Marshall Allen Sabir Mateen Michael Ray Toshi Makihara & Jeffrey - Michael Graeves

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Marshall Allen Sabir Mateen Michael Ray Toshi Makihara & Jeffrey Shurdut
Tonic, New York
1.2. 2005

Michael Graeves

What do you say? I've arrived in New York to spend the first week in bed recovering from my flu that started on the flight. In nearly customary form, have spent the recovery days digging away at my MAM, the Melbourne Administrative Mountain, that I carry around with me wherever I go. It's lucky the Lufthansa/United baggage allowance is so generous, and that I didn't bring microphone stands, tripods, favorite chairs etc. This mountain is 40cm in height, made up of A4 sheets (they have different papers here?)), and estimated at 6kg's heavy. It's separate to my email administrative mountain, which I have been getting faster at, too.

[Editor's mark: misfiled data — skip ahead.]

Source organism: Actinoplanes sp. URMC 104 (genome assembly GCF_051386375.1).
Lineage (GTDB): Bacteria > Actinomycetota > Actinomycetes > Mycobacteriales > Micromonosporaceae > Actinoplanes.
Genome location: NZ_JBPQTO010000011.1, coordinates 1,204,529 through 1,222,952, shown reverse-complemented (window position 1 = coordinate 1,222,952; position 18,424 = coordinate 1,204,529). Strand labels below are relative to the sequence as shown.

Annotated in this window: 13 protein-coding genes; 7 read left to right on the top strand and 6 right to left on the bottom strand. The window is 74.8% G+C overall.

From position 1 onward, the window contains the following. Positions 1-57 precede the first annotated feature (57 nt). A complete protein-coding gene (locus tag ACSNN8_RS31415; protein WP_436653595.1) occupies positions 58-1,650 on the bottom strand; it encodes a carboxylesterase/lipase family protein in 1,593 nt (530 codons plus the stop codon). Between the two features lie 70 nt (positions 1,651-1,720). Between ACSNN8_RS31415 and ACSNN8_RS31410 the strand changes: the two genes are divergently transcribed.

Little wonder that today, 8 days later, I finally put my mind to purchasing art materials, and buy some little expensive paint tubes by manufacturers I have never used before: years of history behind them. No doubt I will keep mixing fast drying alkyds with these traditional slow-dryers, making for a new and old mix that would insult any serious colour-man. New York Central Art Supplies has the prettiest range of brushes, and I bought five beauties for a week's savings, or in my money an equivalent to five bottles of decent white wine. And choosing my likely favorites from their 60 or so canvas samples took me literally 90 minutes, while in the background an 88-year old British Portrait Painter chatted about 1920's American Portraitists to the shop owner, who in turn preferred to talk about how Jasper Johns still shops there, and how he got drunk with Willem de Kooning in the 1950's etc etc etc). Music technology stores just haven't been like that for me, I must say. It's no wonder my dearest companion Elissa Sadgrove is so much more efficient at getting her gouache colours to work on her bagel/donut series, which I hope will fund our continued stay in this cheap backwater called New York.